Up Close and (un)Conventional – Children’s Books

Posted 19 January, 2018 by Linda @ (un)Conventional Bookworms in Discussion Posts / 46 Comments

Up Close and (un)Conventional - (un)Conventional Bookviews

Up Close and (un)Conventional – Children’s Books

Welcome to my Up Close and (un)Conventional. This is where I discuss both things that have to do with reading and blogging, and things that just have to do with life in general. This time, I wanted to chat a little bit about children’s books. Especially when it comes to international bloggers. Because, frankly, I had never heard of Dr. Seuss until I was an adult – we had so many Scandinavian authors who wrote children’s books. And even now, I think that most of them are really excellent.

I’m pretty sure that even my English-speaking friends have heard of some of the authors that populated my childhood with amazing stories, but there might be some that are less well known, too.

One of my favorite children’s books authors is Astrid Lindgren – Sweden. She wrote Pippi Longstocking, The Brothers Lionheart, Ronia the Robber’s Daugher, and Emil in Lönnaberga among many others. Astrid Lindgren truly had a way with words, and her world-building was amazing! The last time I went to Norway, I bought new hard covers of my two favorite stories by her.

Another of my favorite children’s books authors is Anne Cath. Vestly – Norway. Some of her stories that touched me the most were written in the late 1960s, early 1970s. She managed to seamlessly bring gender equality into her stories. In her Aurora series, it’s Aurora’s father who stays at home with her, while her mother is a successful lawyer. This book was first published in 1966, and I think it helped my world view to read a story with a father at home with his child while the mother worked out of the home and was a breadwinner. Vestly also wrote some other series that were really good, like The Eight Children series or the Ole Aleksander series.

And in a post about children’s books, I can’t really go on without mentioning fairy tales, right? Asbjørnsen and Moe travelled around Norway and got old folk tales from various parts of the country before writing them down into a selection of Norwegian fairy tales. Several of these fairy tales have been made into animated movies or puppet movies, which I sometimes watch even today.

While there are several more I could mention, I am going to stop with my fourth author, Torbjørn Egner, who wrote both books and children’s plays. Both the books and the plays animated my childhood, and I found some old cassettes with audio versions of some of them.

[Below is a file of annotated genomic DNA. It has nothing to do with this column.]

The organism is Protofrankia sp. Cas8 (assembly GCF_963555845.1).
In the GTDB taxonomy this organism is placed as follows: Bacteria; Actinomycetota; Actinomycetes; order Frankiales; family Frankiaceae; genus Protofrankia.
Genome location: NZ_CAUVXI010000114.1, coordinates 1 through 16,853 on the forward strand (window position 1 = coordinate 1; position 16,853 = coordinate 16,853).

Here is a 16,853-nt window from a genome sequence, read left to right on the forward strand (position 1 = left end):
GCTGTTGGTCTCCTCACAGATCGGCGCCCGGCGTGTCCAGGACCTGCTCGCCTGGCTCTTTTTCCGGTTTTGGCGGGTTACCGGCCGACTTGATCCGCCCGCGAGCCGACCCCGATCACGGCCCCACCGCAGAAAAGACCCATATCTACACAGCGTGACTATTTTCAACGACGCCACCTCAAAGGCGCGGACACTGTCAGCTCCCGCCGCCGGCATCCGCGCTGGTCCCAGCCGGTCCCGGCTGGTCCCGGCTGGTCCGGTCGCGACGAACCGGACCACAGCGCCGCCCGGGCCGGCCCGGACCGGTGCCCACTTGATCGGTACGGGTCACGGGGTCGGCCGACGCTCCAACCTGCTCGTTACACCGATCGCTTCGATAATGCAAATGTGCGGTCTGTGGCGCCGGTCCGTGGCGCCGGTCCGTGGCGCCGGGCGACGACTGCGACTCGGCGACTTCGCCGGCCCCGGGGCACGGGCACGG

Do you have some children’s books recommendations from your country? If you are in the US, what other stories than Dr. Seuss did you read when you were very young? Did these books shape your love of reading? Did stories already make you expand your view of the world as  a child?

Linda @ (un)Conventional Bookworms

About Linda @ (un)Conventional Bookworms

Linda is an English as foreign language teacher and has a Master's degree in English Language and Literature. She's an avid reader, blogger, compulsive one-clicker and a genre omnivore. Ever since she learnt how to read she has been seen with a book or two in her hands everywhere she goes.

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46 responses to “Up Close and (un)Conventional – Children’s Books

  1. I adore Pippi Longstocking. 🙂 I’ll have to check out the others. I think that’s neat about the stay at home dad book- my dad and mom switched off at times as I grew up.

    I’m from the US. My favorite children’s books were The Black Stallion series by Walter Farley, Little House series by Laura Ingalls Wilder, Trixie Belden series, Nancy Drew, Hardy Boys, The Three Investigators (LOL, I was a mystery buff as a kid, it seems). I also read Louisa May Alcott’s Little Women stories and Lucy Maude Montgomery’s Anne of Green Gables and Emily of New Moon and Pat of Silver Bush series. There are many more. I practically lived at the library in our town.

    Great walk down memory lane, Lexxie. 🙂

    • A bit after I read the Aurora books and most of Astrid Lindgren’s books, I read Black Stallion, Trixie Belden, Nandy Drew and the Hardy Boys, too, Sophia 🙂
      It’s always interesting to me to see what books were popular in other countries, and so many of my blogger friends talk about Dr. Seuss – it’s nice to see that we had some in common even way back then.

  2. I didn’t really read kids books growing up. But I have been introduced to some lovely ones recently.